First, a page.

Tiny Mix Tapes

Kozelek spends a lot of time on Common as Light giving us his broadly “common sense” liberal pluralist live-and-let-live shtick, punctuated by grumpy bashings of “hipster” culture and its parades of regenerated tenement buildings and juice bars, music journalists, and Father John Misty.

what are you critics smoking?

This album in terms of quality is like a 97/100 for me, which is why it was my second favorite album of 2017. I even said in my video I knew I would probably never come back to this thing. I did come back but I just cant stay. Because of that I am reducing 6 points. my initial listen was really important
Do you really think that Mark Kozelek was going to stop stuffing us with music? Well, you're wrong. Because Mark Kozelek will multiply the numbers of albums to piss off... um sorry, give music to his fan base until saturation. So here is the first album of 2017 as Sun Kil Moon which is a double-album named "Common As Light and Love Are Red Valleys of Blood" because twice as much is better. It does not matter if it's too much because a lot more is better. As always, Mark recounts his ... read more
I definitely enjoyed this album a lot more than any of Mark's other releases under the Sun Kil Moon name that i've heard, it was the most engaging to me lyrically and it had some pretty pleasant instrumentals too. However once i'd finished this thing, I can't say I loved it overall.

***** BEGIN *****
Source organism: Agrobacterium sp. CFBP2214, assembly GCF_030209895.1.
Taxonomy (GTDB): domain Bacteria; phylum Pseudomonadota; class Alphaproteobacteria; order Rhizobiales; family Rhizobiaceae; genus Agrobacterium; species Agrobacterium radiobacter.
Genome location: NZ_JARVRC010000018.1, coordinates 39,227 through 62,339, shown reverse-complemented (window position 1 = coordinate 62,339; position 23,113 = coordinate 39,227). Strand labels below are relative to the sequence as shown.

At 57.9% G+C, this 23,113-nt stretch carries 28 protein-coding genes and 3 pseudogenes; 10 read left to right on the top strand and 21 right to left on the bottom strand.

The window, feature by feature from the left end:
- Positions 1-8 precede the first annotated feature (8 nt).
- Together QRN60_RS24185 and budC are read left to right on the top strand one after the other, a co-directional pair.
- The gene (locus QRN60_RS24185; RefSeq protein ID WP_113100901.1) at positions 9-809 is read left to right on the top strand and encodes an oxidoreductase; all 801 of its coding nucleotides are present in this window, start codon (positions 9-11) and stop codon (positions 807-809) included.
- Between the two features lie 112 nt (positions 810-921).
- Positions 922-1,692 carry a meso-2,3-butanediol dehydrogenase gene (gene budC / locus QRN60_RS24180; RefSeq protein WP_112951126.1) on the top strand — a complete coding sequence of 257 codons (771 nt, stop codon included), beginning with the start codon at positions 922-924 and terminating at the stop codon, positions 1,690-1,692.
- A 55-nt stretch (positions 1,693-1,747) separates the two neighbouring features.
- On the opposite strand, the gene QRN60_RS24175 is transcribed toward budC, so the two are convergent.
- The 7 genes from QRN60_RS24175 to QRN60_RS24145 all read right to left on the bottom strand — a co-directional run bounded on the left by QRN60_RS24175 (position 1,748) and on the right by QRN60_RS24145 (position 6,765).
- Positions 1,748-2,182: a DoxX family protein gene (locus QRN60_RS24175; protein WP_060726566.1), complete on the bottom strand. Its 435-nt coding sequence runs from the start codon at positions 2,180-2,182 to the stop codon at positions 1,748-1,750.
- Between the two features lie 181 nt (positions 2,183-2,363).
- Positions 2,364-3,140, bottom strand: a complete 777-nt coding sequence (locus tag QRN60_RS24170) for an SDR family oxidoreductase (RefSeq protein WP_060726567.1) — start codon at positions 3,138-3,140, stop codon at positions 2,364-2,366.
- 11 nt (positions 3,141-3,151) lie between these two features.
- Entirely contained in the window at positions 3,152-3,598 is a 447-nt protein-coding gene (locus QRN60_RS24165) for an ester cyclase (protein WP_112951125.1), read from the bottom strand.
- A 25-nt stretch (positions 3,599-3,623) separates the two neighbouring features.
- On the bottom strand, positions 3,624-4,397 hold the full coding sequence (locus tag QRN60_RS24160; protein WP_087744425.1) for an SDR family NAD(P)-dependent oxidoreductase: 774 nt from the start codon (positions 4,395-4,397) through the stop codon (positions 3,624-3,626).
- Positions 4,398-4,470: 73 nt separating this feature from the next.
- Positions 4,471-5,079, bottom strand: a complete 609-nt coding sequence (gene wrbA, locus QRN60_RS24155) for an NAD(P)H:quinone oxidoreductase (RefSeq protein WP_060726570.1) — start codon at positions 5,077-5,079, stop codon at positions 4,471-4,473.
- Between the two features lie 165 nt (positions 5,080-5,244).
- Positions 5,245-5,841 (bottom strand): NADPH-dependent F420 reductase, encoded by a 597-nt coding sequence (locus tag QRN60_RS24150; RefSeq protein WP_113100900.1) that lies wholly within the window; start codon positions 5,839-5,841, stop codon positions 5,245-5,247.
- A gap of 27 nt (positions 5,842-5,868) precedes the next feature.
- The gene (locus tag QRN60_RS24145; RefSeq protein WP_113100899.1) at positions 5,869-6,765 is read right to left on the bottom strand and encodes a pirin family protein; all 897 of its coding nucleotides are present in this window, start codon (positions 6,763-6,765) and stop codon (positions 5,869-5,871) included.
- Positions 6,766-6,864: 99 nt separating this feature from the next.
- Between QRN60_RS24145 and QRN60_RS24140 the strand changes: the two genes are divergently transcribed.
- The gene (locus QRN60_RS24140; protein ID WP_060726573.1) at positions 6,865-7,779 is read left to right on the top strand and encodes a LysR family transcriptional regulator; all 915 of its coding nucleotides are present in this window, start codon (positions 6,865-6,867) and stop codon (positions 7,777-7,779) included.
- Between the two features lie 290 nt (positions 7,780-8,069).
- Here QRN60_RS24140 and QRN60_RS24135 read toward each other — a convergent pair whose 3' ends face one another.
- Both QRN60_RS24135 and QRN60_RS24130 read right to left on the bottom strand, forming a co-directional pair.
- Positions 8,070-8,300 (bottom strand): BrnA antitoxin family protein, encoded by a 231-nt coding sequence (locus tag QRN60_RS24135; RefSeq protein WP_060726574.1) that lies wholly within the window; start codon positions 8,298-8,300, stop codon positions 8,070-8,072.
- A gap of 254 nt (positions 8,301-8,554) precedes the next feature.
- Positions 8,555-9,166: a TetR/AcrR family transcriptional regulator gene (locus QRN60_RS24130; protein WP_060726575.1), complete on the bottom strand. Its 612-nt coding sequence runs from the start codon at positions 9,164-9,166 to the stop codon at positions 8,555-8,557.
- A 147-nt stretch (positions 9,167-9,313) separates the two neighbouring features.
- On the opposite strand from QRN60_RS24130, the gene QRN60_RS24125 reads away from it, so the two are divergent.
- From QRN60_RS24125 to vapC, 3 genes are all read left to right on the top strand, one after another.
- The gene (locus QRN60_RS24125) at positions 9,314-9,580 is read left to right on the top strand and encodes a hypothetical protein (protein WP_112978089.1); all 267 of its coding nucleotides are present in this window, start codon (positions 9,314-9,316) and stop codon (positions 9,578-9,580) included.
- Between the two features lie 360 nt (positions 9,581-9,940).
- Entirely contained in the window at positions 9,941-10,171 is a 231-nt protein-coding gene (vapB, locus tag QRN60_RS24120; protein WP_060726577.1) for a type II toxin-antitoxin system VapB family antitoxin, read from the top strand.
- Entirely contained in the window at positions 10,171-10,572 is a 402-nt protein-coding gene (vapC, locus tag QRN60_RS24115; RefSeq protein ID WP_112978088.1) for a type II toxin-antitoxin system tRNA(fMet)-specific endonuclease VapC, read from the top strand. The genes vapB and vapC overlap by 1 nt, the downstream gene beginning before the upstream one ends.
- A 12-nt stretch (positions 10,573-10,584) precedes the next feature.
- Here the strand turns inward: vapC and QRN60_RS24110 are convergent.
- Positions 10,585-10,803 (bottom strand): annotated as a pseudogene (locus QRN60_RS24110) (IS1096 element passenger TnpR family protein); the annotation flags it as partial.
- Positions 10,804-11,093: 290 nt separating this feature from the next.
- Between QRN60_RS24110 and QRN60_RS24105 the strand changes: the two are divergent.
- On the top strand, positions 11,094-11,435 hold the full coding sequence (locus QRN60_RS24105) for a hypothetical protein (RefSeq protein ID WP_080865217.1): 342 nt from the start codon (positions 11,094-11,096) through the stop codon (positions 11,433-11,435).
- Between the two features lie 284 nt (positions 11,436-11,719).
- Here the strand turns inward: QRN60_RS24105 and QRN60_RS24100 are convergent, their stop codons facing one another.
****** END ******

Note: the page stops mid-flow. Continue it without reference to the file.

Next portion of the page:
My primary issues are of course with the album's length, it does not need to be over 2 hours. There are tracks on here where I feel like Mark's lyrics tend to meander a bit too much and he begin's aimlessly ... read more
(Don't totally trust me, I listened this album only one time).

+ Beautiful tracks...
+ A lot of substance and experiences in this record...
+ Lovely "prog" folk record

- .. But there is an inadequate lenght in some tracks (God Bless Ohio can be shortened for example)
- ... But it really needs to be more canalized
- x2 -CD format don't really suit to accumulation of anecdotes
- SKM vocals can be really boring (to me and according to some people).

The real problem in this album ... read more
Whilst not really being the most emotional album Mark has delivered, it still carries a lot of weight in its lyrics along with wit instrumentation which is quite varied and dynamic at lease by Kozelek's standard. A bit too long but this is still another really enjoyable record from Sun Kil Moon.

Best Track: Chili Lemon Peanuts
Worst Track: Window Sash Weights
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Year End Lists

#5/The Needle Drop

Track List

Disc 1

  1. God Bless Ohio
  2. Chili Lemon Peanuts
  3. Philadelphia Cop
  4. The Highway Song
  5. Lone Star
  6. Window Sash Weights
  7. Sarah Lawrence College Song
  8. Butch Lullaby

Disc 2

  1. Stranger Than Paradise
  2. Early June Blues
  3. Bergen To Trondheim
  4. I Love Portugal
  5. Bastille Day
  6. Vague Rock Song
  7. Seventies TV Show Theme Song
  8. I Love You Forever And Beyond Eternity
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Added on: July 20, 2016